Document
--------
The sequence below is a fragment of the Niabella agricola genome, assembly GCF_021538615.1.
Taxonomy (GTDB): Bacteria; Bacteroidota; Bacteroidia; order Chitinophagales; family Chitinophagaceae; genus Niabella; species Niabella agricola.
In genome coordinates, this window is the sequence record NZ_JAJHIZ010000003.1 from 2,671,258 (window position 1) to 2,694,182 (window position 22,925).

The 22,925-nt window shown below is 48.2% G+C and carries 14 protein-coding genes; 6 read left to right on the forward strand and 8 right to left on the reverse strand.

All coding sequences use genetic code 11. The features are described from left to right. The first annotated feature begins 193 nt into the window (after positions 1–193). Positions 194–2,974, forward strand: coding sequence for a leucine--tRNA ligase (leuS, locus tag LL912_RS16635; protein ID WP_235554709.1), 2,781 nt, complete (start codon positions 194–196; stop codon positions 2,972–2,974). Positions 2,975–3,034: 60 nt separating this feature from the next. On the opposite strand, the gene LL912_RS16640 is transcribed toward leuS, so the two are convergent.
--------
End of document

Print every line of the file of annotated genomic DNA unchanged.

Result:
The sequence below is a fragment of the Niabella agricola genome, assembly GCF_021538615.1.
Taxonomy (GTDB): Bacteria; Bacteroidota; Bacteroidia; order Chitinophagales; family Chitinophagaceae; genus Niabella; species Niabella agricola.
In genome coordinates, this window is the sequence record NZ_JAJHIZ010000003.1 from 2,671,258 (window position 1) to 2,694,182 (window position 22,925).

The 22,925-nt window shown below is 48.2% G+C and carries 14 protein-coding genes; 6 read left to right on the forward strand and 8 right to left on the reverse strand.

All coding sequences use genetic code 11. The features are described from left to right. The first annotated feature begins 193 nt into the window (after positions 1–193). Positions 194–2,974, forward strand: coding sequence for a leucine--tRNA ligase (leuS, locus tag LL912_RS16635; protein ID WP_235554709.1), 2,781 nt, complete (start codon positions 194–196; stop codon positions 2,972–2,974). Positions 2,975–3,034: 60 nt separating this feature from the next. On the opposite strand, the gene LL912_RS16640 is transcribed toward leuS, so the two are convergent.